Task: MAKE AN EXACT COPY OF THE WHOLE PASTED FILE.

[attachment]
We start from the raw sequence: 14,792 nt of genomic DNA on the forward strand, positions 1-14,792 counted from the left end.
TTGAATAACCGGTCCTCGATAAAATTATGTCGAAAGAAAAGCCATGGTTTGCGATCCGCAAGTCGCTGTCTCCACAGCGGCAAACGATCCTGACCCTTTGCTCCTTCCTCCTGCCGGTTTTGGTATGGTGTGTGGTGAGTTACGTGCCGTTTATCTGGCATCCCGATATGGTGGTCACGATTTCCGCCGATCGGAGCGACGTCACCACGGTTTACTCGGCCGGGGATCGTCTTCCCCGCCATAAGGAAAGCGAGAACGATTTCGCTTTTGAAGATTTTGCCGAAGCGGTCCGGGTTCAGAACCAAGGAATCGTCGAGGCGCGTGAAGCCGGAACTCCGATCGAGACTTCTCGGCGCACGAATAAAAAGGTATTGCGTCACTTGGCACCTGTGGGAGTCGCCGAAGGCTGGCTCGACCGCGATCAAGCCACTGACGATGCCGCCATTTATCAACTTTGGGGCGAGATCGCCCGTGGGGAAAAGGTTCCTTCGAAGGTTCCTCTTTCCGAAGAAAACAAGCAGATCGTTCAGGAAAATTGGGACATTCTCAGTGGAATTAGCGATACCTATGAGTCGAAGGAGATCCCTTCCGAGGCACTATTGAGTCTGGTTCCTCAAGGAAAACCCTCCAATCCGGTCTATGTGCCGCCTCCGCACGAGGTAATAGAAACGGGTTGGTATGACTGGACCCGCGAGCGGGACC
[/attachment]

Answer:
We start from the raw sequence: 14,792 nt of genomic DNA on the forward strand, positions 1-14,792 counted from the left end.
TTGAATAACCGGTCCTCGATAAAATTATGTCGAAAGAAAAGCCATGGTTTGCGATCCGCAAGTCGCTGTCTCCACAGCGGCAAACGATCCTGACCCTTTGCTCCTTCCTCCTGCCGGTTTTGGTATGGTGTGTGGTGAGTTACGTGCCGTTTATCTGGCATCCCGATATGGTGGTCACGATTTCCGCCGATCGGAGCGACGTCACCACGGTTTACTCGGCCGGGGATCGTCTTCCCCGCCATAAGGAAAGCGAGAACGATTTCGCTTTTGAAGATTTTGCCGAAGCGGTCCGGGTTCAGAACCAAGGAATCGTCGAGGCGCGTGAAGCCGGAACTCCGATCGAGACTTCTCGGCGCACGAATAAAAAGGTATTGCGTCACTTGGCACCTGTGGGAGTCGCCGAAGGCTGGCTCGACCGCGATCAAGCCACTGACGATGCCGCCATTTATCAACTTTGGGGCGAGATCGCCCGTGGGGAAAAGGTTCCTTCGAAGGTTCCTCTTTCCGAAGAAAACAAGCAGATCGTTCAGGAAAATTGGGACATTCTCAGTGGAATTAGCGATACCTATGAGTCGAAGGAGATCCCTTCCGAGGCACTATTGAGTCTGGTTCCTCAAGGAAAACCCTCCAATCCGGTCTATGTGCCGCCTCCGCACGAGGTAATAGAAACGGGTTGGTATGACTGGACCCGCGAGCGGGACC